It is now that he pulls all these ideas together to assert that, whereas in the classical theory of gravity, which is based on real space-time there are only two ways the universe can behave – either it has existed infinitely or it had a beginning in a singularity at a finite point in time; in the quantum theory of gravity, which uses Euclidean space-time, in which the time direction is on the same footing as directions in space it is possible:

for space-time to be finite in extent and yet to have no singularities that formed a boundary or edge.

In Hawking’s theory the universe would be finite in duration but not have a boundary in time because time would merge with the other three dimensions, all of which cease to exist during and just after a singularity. Working backwards in time, the universe shrinks but it doesn’t shrink, as a cone does, to a single distinct point – instead it has a smooth round bottom with no distinct beginning.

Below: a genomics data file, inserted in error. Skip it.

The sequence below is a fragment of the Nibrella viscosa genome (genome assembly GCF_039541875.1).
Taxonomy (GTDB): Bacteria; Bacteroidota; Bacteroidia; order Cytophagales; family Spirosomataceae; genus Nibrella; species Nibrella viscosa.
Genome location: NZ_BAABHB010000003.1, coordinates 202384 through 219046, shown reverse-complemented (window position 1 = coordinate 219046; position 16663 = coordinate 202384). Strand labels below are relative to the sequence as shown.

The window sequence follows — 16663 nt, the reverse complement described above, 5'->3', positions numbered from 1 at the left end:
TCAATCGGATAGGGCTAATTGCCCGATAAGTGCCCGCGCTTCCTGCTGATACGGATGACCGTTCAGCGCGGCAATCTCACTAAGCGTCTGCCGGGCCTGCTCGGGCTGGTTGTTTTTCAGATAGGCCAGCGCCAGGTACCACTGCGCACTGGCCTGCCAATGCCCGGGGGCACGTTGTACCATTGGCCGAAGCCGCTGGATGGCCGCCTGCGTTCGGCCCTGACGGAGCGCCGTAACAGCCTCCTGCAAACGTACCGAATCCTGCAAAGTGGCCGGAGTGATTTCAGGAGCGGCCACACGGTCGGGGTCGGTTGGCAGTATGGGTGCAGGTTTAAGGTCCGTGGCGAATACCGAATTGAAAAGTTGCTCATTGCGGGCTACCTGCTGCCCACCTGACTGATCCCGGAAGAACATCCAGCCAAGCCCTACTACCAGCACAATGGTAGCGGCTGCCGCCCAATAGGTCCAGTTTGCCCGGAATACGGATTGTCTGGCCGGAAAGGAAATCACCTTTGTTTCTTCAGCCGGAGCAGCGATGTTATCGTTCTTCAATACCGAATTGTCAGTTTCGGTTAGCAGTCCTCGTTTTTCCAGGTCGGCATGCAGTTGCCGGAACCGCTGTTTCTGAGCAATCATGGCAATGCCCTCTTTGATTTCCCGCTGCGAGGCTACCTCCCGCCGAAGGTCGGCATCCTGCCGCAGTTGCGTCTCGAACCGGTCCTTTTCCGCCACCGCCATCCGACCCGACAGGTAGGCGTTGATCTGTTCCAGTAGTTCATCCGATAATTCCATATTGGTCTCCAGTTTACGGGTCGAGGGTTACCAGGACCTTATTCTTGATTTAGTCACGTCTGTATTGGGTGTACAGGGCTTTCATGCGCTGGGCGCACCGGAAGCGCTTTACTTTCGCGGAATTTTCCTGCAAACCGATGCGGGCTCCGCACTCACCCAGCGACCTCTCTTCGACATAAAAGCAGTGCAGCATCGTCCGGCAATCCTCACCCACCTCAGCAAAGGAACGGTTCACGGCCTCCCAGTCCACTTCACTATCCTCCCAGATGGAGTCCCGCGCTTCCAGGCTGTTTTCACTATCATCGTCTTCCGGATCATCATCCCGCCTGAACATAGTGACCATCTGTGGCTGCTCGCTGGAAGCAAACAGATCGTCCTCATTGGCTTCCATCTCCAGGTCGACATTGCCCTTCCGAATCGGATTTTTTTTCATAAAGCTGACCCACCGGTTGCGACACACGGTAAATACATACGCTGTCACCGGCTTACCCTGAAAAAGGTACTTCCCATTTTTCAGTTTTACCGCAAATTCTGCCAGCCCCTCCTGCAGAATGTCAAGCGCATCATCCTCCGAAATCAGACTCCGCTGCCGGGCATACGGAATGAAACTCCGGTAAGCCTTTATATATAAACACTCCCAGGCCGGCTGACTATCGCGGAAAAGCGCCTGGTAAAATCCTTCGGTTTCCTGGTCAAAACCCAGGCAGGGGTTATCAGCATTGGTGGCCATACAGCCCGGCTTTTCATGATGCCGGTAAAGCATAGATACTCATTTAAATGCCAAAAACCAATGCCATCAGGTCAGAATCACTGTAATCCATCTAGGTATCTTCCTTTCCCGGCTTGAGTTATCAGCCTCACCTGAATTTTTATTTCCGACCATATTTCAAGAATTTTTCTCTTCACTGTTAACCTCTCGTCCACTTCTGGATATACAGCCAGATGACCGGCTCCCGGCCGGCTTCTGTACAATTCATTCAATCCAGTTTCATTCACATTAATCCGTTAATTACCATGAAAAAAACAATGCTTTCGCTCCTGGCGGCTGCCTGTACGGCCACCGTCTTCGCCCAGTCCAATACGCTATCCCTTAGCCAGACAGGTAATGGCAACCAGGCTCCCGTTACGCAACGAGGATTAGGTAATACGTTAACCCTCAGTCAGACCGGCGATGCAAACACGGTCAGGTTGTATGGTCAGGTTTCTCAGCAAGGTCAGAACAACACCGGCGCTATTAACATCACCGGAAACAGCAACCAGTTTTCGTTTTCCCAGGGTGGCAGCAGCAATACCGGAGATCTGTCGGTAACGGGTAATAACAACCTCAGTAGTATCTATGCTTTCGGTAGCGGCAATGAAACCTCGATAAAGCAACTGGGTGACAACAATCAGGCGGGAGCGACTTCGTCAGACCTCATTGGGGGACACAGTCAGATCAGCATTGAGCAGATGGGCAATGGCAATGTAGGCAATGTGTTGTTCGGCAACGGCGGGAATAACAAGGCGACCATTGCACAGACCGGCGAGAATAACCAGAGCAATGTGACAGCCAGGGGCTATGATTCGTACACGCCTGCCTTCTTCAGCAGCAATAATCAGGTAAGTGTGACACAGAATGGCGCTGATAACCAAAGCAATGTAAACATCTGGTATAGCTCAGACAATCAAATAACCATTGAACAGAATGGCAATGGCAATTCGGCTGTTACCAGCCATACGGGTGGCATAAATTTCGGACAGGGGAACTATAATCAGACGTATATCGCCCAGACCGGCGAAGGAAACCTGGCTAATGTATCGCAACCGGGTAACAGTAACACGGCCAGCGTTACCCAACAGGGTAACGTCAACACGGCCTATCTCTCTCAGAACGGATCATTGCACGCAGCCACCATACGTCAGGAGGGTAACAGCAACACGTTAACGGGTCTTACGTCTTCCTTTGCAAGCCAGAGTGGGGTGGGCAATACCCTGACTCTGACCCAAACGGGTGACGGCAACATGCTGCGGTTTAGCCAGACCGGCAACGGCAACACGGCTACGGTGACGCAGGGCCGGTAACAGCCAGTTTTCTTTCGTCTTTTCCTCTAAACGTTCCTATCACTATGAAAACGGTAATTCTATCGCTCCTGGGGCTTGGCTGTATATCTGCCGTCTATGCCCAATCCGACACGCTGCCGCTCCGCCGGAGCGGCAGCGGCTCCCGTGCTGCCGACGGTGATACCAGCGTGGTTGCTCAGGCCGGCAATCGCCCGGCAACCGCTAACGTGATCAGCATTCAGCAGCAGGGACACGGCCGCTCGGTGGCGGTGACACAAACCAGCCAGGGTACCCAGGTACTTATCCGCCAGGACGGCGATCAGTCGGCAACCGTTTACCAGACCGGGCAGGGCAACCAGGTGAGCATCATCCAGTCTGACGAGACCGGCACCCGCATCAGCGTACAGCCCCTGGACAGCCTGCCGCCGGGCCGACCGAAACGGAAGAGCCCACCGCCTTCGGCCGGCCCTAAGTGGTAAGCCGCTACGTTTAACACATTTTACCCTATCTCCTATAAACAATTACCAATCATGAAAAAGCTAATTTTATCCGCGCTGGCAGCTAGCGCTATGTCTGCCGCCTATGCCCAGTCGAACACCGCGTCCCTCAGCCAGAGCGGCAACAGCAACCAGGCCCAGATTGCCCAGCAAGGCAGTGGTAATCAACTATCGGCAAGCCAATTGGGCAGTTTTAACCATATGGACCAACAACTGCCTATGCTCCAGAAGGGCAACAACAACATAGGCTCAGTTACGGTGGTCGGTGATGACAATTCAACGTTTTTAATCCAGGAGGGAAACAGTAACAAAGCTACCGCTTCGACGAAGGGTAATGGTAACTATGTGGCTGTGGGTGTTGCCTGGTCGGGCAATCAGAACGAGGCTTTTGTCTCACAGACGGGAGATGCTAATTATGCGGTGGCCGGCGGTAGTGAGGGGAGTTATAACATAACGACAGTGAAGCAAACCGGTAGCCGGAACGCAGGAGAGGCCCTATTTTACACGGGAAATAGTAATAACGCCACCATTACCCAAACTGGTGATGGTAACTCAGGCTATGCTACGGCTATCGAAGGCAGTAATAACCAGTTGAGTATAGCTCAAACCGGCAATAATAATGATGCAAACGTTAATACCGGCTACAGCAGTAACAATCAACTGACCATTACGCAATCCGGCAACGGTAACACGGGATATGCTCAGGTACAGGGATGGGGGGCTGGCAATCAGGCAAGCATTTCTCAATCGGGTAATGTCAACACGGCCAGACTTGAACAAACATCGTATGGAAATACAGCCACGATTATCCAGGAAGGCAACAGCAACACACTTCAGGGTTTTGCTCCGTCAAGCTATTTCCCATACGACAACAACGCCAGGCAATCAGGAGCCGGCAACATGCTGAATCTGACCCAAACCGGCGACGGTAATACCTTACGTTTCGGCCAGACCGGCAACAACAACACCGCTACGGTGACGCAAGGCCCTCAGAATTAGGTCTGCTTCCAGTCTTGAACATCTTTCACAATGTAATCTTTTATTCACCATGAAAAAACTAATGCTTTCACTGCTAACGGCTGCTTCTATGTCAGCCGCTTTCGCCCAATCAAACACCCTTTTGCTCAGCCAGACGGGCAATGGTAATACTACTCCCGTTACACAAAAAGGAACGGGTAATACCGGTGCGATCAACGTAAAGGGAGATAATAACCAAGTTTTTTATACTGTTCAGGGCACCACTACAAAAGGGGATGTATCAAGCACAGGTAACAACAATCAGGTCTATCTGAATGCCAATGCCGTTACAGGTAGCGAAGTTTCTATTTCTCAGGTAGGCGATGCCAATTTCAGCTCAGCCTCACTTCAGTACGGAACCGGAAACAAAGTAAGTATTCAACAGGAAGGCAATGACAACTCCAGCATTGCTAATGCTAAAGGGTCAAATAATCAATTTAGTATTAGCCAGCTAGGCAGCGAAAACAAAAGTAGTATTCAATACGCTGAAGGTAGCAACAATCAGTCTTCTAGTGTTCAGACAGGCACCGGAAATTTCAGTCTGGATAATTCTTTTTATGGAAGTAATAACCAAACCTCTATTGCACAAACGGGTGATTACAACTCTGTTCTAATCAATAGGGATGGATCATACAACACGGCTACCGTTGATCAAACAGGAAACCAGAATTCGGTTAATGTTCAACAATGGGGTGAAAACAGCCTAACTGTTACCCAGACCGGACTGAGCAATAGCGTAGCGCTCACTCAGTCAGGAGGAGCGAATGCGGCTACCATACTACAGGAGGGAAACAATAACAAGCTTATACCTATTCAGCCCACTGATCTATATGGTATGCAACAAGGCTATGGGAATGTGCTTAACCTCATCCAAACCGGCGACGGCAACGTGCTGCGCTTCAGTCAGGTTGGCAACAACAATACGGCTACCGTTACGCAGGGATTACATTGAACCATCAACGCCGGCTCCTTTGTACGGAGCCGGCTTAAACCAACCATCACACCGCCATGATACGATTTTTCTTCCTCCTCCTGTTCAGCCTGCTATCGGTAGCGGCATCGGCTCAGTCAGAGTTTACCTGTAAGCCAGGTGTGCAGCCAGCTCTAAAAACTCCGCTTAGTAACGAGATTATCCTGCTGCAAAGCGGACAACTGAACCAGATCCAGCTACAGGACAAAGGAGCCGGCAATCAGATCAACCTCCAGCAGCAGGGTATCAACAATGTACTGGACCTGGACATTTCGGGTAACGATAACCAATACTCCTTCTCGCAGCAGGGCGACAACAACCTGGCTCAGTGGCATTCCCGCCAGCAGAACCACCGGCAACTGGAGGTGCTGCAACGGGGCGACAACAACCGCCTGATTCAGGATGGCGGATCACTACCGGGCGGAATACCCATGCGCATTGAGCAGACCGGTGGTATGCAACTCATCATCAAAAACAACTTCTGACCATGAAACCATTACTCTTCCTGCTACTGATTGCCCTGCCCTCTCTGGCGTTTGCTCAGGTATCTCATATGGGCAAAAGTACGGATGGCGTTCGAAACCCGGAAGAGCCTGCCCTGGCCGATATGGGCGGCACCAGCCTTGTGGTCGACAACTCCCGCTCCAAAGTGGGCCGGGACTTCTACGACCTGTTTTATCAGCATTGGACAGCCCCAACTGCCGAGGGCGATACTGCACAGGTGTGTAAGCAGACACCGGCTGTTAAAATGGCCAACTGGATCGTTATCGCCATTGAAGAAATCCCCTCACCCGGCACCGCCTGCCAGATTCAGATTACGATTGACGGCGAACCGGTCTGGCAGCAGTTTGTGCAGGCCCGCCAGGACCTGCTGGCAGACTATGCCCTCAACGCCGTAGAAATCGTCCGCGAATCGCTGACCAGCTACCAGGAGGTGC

The Hartle-Hawking no boundary Hartle and Hawking No-Boundary Proposal

The Hartle-Hawking no boundary Hartle and Hawking No-Boundary Proposal

Finally Hawking points out that this model of a no-boundary universe derived from a Feynman interpretation of quantum gravity does not give rise to all possible universes, but only to a specific family of universes.

One aspect of these histories of the universe in imaginary time is that none of them include singularities – which would seem to render redundant all the work Hawking had done on black holes in ‘real time’. He gets round this by saying that both models can be valid, but in order to demonstrate different things.